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Happy-Gourmand

Let's do brunch

Are you a fan of brunch? I guess it’s a popular thing in big cities for people who go out and party.

Sunday brunch as a hangover cure is a known rite of passage in places like Vancouver or Toronto. Here in the Okanagan, we run at a bit of a different pace. I like to think we know even better than big city folk how to enjoy a lazy late morning with friends.

This week, I thought I’d offer up some suggestions, but my motivation is also partly selfish. I’m hoping some of you will help me find new places to explore – if you have a suggestion, please share it on my Facebook page.

Brunch falls into a few categories. Taking it easy can’t just have one method, right?

There is the at-home feast of your favourite things, made for a large – or small – crowd. Big pots of coffee, possibly served with Baileys, are also on hand. This category I will save for another column to comment in detail.

Brunch buffets are something hotel chains made popular decades ago.

They are still offered by many hotels, but often as a sad affair. Check out what is available before you go. Mass-produced pastries from a box, scrambled eggs and sausages that have been left sitting in a chafing dish – these are not a good representation of the decadence that defines brunch.

I’m not saying there needs to be 50 different dishes, but they should be fresh, and there should be more than a few options if they call it a buffet.

If you want to splurge in the Okanagan, stay at Sparkling Hill and enjoy the brunch there the next morning. You can even attend in your luxurious robe.

Farmer’s markets can be a wonderful place for brunch. Just think about it: fruit and veggies in season, artisan breads and pastries, hot and cold beverages and sometimes even live entertainment.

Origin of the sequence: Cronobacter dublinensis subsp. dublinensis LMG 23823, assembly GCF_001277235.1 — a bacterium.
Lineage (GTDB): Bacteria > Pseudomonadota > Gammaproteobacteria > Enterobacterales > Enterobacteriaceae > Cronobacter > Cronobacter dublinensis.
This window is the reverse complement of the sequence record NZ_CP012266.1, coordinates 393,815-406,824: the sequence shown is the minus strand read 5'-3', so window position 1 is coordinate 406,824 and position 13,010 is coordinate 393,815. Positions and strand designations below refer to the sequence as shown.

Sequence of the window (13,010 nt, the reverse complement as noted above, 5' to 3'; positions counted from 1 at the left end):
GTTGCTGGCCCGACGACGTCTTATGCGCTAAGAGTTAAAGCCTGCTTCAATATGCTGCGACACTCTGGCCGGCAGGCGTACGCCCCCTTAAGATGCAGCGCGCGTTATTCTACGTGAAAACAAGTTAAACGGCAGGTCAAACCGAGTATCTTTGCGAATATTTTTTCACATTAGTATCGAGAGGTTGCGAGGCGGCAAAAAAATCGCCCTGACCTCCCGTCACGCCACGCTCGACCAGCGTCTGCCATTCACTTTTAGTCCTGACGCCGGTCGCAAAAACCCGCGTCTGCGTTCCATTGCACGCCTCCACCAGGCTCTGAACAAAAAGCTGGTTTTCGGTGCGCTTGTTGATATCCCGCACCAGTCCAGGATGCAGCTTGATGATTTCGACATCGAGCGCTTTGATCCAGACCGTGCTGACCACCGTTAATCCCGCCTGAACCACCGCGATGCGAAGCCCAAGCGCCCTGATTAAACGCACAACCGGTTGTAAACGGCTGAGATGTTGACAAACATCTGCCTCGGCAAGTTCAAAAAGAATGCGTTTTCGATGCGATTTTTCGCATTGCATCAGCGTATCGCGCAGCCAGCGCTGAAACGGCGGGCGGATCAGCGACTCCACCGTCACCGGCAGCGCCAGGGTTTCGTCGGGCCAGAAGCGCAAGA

My favourite in the Okanagan is the Penticton Farmer’s Market, but every town in the region has one, and they all deserve our support.

Gathering friends and/or family together at a restaurant can be challenging, but if you’re going to do it, brunch is the best meal for the occasion. Who can’t find something they like when two meals are included in the menu? That is my focus this week.

The Jammery is a classic brunch spot. After all, who doesn’t want to start the morning with jam? And a bit of a country drive is a lovely way to add to the fun.

This Okanagan landmark has been around since 2000 and offers a family-friendly environment combined with a bit of local flair (their adjacent gift shop offers their house-made jams and an assortment of kitschy kitchen fare). Not only that, they offer All You Can Eat Waffles.

I once took advantage of this offer after a week of suffering from a broken tooth and not having solid food, so I can heartily recommend it if you’re a waffle fan.

If you’re looking for more of a diner sort of place, Okanagan Street Food is my fave. It’s not open Sundays, but on Saturday, they make wicked Eggs Benny with from-scratch Hollandaise, until it runs out.

The other days of the week, there are classic breakfast items as well as fun specialties like fish tacos and pulled pork poutine (both of which I can highly recommend).

If you’re not with a big group, you can peruse the massive bookshelf of cookbooks for fun. Chef Neil Schroeter knows how to make a menu that’s got something for a variety of tastes, with just enough foodie flair blended in with a comfort food theme.

For the dependability of a chain restaurant with plenty of choices, one of the best options in Kelowna is Cora. This chain comes to us from Quebec; it actually made its name in the town where my hubby grew up, Laval.